28 Aug 2000. Tarnobrzeg.

The party has fought marauders. They’ve encountered slavers. These monsters in Tarnobrzeg were the worst yet.

At their staging point in the abandoned monastery, Wojciech, William, Áron, and Elizka waited out 28 August for nightfall, when they’d take advantage of their night vision to investigate the town.

Behind the screen

I began the session with some skill-ups for the characters. I’ve neglected this for a while.

I awarded each character 10 skill points that they could spend to increase skills that they’ve plausibly used recently. Per the rules, skill-ups increase in cost as the skill goes higher. Going from level 1 to 2 in a skill costs 2 points. Going from level 6 to 7 in a skill costs 7 points.

One aspect of play that I’ve realized is how often Observation gets used. That skill seems to account for maybe 50% of all skill checks. I try to call on other skills to see if characters “notice” something (like the appropriate LNG to detect accents, etc). Maybe it’s a failure on my part as a referee, but Observation comes into play. A lot.

So I awarded a flat increase to the characters’ Observation skills. Less than 5, they got bumped up 2 levels. 6 or higher, a one-level increase.

I also awarded Initiative points, which are accounted separately, but work similarly as skill-ups. They’ve accumulated 5 points thus far, which is only enough for the lower-INIT folks to increase their Initiative. The ref is supposed to be more stingy in this area.

As they hunkered down in the monastery, the morning in Tarnobrzeg (“Tarnojeg” for English speakers) was quiet. The marauders seemed to be mostly in the town center. It was a relief. The night before had been unnerving. Anguished screams echoed through the narrow streets. Drunken laughter. A few gun shots.

As the day passed, the quiet was broken again. When nightfall came, it was a relief to do something.

Maks had ordered the group members in town to avoid contact with the marauders. So Wojciech grabbed William, and they’d prowl around the city center in a wide circle.

d5e0c4f0-3c99-4c92-b125-f201e89aa6be-477x720They soon saw their first bandit from a distance. It was dark, with only a sliver of a moon in the sky. A guy with an AK, shirtless, was propositioning a woman in broken Polish. He was trying to be nice, a real effort for him it appeared, like it took skill rolls to be decent.

When he lit a cigarette, Wojciech and William caught a brief glimpse of him. Lots of jailhouse-looking tattoos.

They were greatly tempted to take him out, but moved on after a whispered discussion.

As they circled around to the south end of the city square, they had their first limited view of the center.

They could see a bonfire burning, another marauder keeping watch, shirtless and tatted-up like the first guy. And near him, somebody was crucified on a wooden cross. The victim was either unconscious or dead, it was hard to say at this distance. They saw another marauder emerging from a building facing the square, accompanied by a citizen. Continuing the theme, that bandit also was shirtless and sporting tattoos.

At least it wouldn’t be hard to distinguish the targets from the friendlies

They continued their circle, skulking in the shadows. Wojciech could hear somebody on a megaphone in horrible Polish, demanding the townsfolk present their Mowca (Sounds like movtsa in English I think; means “Speaker”), or the marauders would pick one themselves. The monk had said the marauder boss – the Krol he called himself – went through these mowcas like toilet paper. Eight of them thus far, all dead now. It was some kind of cruel game.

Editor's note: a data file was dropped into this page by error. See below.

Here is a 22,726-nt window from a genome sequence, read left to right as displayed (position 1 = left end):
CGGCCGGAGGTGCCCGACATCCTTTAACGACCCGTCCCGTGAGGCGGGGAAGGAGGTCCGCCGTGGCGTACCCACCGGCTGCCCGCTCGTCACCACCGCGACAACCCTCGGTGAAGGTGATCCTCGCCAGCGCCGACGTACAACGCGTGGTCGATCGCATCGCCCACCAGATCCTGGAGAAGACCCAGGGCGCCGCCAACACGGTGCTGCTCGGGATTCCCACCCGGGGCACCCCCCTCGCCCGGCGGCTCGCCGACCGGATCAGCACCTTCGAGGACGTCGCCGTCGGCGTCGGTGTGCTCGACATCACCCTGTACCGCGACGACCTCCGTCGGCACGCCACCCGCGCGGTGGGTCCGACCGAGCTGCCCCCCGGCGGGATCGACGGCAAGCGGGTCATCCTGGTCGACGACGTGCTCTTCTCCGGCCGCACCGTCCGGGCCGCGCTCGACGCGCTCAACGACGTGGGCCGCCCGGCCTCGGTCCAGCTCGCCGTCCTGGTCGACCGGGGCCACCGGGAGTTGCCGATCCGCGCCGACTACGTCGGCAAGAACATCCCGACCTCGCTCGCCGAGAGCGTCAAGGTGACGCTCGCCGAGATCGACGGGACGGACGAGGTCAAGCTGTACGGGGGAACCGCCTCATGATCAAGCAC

The pair finished their circle and returned to the monastery after a few hours. They’d seen more bodies lashed to crosses in the outer areas of the town square.

The group discussed the situation, and decided to send Wojciech and William back out to make contact with a citizen.

This they did, finding a teenage boy and questioning him in an abandoned building. They learned:

  • The marauders numbered 15 to 25, all Russian deserters apparently.
  • They had no military vehicles. But they had several horses stabled in the SW portion of the town square.
  • The marauders tended to live with townsfolk, who’d been moved to buildings adjacent to the town square.
  • Every night was a hell of debauchery. Mornings were quiet, as the savages slept late. A few guards were posted, so they had a semblance of discipline.
  • Yesterday, other men had showed up, wearing remnants of Soviet uniforms. They seemed to be in discussion with this crew, and they later departed.
  • All the leading citizens were dead, having been mowcas in sequence, their bodies  now tied to crosses for all to see. Some had tried to assassinate the Krol, with no success. They were despondent.

They set a meeting with the boy at the next nightfall.

Wojciech ordered the group to return to Sandomierz to report their findings to Maks, and determine their course of action. Maks met with a lieutenant of the Sandomierz ORMO, and later with a major, and described the madness next door. Initially, they were cordial, but unmoved, pointing to their lack of manpower to mount an expedition and fight an urban battle. Maks said his group intended to take action themselves, and were only looking for assistance.

When Maks mentioned the other individuals meeting with the crew in town, that minor point changed the tenor of the conversation. The major was called in at that point. They’d heard rumors that the Tarnobrzeg gang had been trying to draw other marauder groups into an assault on the golden goose of Sandomierz. It had been deemed bluster in ORMO command. But now they were concerned.